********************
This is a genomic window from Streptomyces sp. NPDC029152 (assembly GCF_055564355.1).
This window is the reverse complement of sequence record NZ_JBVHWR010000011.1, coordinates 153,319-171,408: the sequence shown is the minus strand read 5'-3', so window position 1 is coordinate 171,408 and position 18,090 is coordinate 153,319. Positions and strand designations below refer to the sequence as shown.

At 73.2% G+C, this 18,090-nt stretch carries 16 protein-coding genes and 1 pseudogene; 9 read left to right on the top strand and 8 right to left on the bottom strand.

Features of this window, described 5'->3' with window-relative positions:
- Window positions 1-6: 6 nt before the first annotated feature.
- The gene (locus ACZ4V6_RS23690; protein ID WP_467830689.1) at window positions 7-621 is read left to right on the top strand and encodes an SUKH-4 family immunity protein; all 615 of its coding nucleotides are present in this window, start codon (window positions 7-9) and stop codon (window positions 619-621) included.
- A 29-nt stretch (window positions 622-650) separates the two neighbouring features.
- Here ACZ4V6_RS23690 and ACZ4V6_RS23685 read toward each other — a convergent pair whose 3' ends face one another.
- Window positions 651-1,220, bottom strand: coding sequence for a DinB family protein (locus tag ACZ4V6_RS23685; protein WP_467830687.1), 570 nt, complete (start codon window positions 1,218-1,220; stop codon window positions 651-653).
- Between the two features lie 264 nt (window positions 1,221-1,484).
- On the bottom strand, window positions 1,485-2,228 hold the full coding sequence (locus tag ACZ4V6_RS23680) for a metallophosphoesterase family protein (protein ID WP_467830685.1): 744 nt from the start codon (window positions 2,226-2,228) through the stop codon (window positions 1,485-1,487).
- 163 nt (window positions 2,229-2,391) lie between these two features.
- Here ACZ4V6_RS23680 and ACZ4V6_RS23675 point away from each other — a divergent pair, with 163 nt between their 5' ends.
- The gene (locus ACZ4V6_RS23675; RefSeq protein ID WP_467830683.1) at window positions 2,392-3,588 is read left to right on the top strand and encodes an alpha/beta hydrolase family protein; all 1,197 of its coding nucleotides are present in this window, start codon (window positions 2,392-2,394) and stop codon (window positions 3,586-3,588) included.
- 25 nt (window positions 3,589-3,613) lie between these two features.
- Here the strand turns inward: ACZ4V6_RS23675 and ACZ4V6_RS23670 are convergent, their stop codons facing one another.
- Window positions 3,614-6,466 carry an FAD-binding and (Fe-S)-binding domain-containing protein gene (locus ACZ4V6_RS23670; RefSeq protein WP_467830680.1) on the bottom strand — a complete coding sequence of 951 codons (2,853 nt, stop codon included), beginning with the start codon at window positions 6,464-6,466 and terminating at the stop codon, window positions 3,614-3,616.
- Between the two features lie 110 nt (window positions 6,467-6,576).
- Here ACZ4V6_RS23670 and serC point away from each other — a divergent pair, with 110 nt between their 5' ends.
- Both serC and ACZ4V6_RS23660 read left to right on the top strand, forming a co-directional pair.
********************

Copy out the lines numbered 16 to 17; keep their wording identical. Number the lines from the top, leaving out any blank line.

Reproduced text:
- Here the strand turns inward: ACZ4V6_RS23675 and ACZ4V6_RS23670 are convergent, their stop codons facing one another.
- Window positions 3,614-6,466 carry an FAD-binding and (Fe-S)-binding domain-containing protein gene (locus ACZ4V6_RS23670; RefSeq protein WP_467830680.1) on the bottom strand — a complete coding sequence of 951 codons (2,853 nt, stop codon included), beginning with the start codon at window positions 6,464-6,466 and terminating at the stop codon, window positions 3,614-3,616.